On The Waterfall, My Morning Jacket sounded determined to remind fans of the monolithic jams they made their name with in the ’00s. It was a record designed to be played live at places like Red Rocks and Bonnaroo, with a bevy of anthemic howlers that could sonically expand to fill the expanse of any venue. A true “we’re back, baby!” record. The sequel, however, carries no such pretenses. Even the hardest rocking track, “Wasted,” which settles on a surly guitar groove accented with punchy horns, feels more like an invitation to explore the darkest corners of innerspace than a call to party. In that way, The Waterfall II feels (apologies for using another corny term) more honest. Much of the record is composed of bleary-eyed, pedal steel-laced ballads that dwell ruefully on loss and aspire gorgeously to a state of healing, creating an all-too-relatable vibe of heartsick restlessness driven by a desperate desire to believe that tomorrow will somehow be better. So I guess it really is relevant to our endless now after all.
Starting with the likable career-ruiner Evil Urges, James has been moving away from the heart-exploding arena-rock sound that MMJ pursued as well as any band of their generation. But it wasn’t until the Waterfall albums that he was able to coherently incorporate the pop and R&B influences he’s pursued in his solo work into the framework of MMJ. On The Waterfall II, he guides his band through some stunningly silky golden age of soul exercises. “Still Thinkin'” starts as an amiably bopping ’60s pop song, and then melts into a hazy coda accentuated with fusion-jazz keyboards and Quiet Storm sax wails. MMJ returns to this well time and again at the heart of the record, with James cutting through the slinky “Magic Bullet” with a molten lava guitar solo and then settling into a comfortable Bill Withers purr on “Run It.”
There’s also a pronounced country feel to many of these songs, more than on any MMJ album since The Tennessee Fire. Though James, as usual, never plays southern rock straight: “Climbing The Ladder” is like a Waylon Jennings song with a disco beat, an inadvertent nod to Sturgill Simpson’s future, while “Feel You” is acid-laced yacht rock with a delectably fluttery Seals & Crofts guitar lick.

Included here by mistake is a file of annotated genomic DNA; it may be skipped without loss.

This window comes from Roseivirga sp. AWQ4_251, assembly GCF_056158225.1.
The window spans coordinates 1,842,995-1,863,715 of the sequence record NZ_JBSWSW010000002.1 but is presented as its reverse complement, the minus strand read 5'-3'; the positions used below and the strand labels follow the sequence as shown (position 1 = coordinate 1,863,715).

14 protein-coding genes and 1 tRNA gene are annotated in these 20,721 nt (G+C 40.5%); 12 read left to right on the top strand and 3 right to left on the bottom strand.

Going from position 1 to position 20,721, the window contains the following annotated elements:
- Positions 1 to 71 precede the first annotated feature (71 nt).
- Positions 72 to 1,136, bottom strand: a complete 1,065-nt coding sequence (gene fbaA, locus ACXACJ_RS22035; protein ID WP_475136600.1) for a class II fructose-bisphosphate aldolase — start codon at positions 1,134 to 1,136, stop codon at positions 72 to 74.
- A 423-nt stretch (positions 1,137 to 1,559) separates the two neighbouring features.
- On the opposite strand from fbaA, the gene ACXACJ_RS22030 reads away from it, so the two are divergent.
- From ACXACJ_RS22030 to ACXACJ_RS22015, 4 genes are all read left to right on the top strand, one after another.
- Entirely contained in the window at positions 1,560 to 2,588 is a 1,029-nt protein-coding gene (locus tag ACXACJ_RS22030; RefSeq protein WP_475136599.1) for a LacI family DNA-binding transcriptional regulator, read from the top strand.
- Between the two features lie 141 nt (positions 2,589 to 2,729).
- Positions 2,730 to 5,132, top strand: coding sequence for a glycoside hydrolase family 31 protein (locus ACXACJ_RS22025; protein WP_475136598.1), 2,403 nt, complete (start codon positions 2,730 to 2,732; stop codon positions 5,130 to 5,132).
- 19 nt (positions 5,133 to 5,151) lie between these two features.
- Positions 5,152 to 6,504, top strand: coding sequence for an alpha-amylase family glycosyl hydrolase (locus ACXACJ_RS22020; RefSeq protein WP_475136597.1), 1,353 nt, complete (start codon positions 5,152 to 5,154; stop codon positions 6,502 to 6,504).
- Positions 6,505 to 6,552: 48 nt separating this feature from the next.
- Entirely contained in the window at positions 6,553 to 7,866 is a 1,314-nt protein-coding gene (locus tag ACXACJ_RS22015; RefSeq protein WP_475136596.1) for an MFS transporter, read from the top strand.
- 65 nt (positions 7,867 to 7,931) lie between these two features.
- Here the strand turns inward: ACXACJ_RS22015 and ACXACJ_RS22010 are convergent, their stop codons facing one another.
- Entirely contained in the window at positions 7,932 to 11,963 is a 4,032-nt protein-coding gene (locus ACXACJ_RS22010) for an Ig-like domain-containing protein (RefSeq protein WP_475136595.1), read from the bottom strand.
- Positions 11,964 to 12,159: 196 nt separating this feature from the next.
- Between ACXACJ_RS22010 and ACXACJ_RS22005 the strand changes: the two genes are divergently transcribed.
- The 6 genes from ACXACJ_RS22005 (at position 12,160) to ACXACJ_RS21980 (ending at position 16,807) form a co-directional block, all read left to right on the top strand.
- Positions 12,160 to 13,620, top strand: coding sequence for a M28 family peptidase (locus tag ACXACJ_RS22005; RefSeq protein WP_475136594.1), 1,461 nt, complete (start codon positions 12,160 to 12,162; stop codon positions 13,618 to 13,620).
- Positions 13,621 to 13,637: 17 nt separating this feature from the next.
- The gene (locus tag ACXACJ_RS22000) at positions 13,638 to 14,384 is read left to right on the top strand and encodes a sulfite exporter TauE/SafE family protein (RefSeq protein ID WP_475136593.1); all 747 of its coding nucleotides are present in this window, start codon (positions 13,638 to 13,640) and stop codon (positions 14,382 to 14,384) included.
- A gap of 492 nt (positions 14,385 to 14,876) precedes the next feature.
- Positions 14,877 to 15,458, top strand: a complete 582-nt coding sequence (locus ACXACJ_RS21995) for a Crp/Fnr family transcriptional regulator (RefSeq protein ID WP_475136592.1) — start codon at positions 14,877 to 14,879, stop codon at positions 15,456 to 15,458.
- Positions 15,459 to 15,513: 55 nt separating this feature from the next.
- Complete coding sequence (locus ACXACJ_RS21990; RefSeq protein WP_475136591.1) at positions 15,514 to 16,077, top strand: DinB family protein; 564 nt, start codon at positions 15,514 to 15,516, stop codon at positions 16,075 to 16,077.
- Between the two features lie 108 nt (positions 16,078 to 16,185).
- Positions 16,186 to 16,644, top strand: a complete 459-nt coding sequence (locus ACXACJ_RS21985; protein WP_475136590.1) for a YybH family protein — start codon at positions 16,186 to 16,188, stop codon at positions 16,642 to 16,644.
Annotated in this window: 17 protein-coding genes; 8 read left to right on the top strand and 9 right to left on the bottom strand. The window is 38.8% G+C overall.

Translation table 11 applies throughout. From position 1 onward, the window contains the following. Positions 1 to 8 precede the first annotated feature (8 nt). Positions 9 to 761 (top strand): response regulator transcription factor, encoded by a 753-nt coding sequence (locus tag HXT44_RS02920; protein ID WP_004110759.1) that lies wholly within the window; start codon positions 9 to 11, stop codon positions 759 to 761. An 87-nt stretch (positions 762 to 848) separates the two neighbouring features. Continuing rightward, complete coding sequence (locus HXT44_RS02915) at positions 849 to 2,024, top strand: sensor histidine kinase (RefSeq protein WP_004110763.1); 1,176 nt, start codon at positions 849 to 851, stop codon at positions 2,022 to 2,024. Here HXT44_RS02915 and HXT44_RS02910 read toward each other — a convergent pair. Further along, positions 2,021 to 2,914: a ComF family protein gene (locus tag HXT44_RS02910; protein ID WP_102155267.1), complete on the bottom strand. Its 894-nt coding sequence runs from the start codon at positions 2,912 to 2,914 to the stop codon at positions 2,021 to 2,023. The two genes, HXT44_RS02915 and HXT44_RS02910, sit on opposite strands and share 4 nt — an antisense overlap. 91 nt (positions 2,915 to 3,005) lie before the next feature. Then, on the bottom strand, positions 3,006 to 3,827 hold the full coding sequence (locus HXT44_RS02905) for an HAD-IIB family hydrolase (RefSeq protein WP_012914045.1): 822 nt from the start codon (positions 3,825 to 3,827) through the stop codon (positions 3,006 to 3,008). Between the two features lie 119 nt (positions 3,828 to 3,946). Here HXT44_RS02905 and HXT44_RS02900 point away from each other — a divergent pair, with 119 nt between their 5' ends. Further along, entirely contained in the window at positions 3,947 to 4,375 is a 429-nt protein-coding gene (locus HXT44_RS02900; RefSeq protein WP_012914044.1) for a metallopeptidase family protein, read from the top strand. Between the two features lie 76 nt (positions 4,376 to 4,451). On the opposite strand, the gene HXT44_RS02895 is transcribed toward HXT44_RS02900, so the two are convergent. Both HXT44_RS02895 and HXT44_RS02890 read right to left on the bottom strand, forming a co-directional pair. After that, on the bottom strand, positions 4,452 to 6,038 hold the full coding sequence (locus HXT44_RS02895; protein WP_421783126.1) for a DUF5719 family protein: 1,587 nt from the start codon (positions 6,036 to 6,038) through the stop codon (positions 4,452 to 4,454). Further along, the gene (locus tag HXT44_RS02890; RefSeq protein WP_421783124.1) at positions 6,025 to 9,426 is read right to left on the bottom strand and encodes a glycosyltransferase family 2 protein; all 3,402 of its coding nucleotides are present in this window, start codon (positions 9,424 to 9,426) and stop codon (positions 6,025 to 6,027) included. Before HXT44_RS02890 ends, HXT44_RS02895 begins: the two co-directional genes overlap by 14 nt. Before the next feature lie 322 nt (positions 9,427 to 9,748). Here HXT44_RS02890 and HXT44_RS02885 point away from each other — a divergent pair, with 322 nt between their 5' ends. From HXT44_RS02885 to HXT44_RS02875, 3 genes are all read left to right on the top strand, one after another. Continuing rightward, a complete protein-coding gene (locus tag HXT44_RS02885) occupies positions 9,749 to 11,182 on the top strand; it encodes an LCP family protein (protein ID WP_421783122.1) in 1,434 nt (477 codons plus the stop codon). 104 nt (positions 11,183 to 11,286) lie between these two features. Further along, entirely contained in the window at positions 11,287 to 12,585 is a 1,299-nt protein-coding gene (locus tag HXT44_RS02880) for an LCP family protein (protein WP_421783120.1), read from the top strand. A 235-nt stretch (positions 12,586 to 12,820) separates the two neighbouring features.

What does any of this portend for the band? Apparently there’s another MMJ album that was recorded after their brief 2018 and ’19 tours, though it’s unclear when it will come out. Perhaps the answer can be found in the music. The Waterfall II ends with the album’s prettiest ballad of all, “The First Time,” in which James pines for the innocence of the past.
“Can tomorrow feel like it did back in the past? Before we knew it too well?” James sings in a spine-tingling falsetto. “But only time, time will tell / If tomorrow feels like / The first time… the first time.” In other words, who knows? As another long-lost rock band who returned in 2020 recently observed, this is the new abnormal. Nevertheless, I like not having to completely let go of everything we once knew just yet. The Waterfall II gives me hope that there’s another Red Rocks concert in all of our futures.
The Waterfall II is out now via ATO Records. Get it here.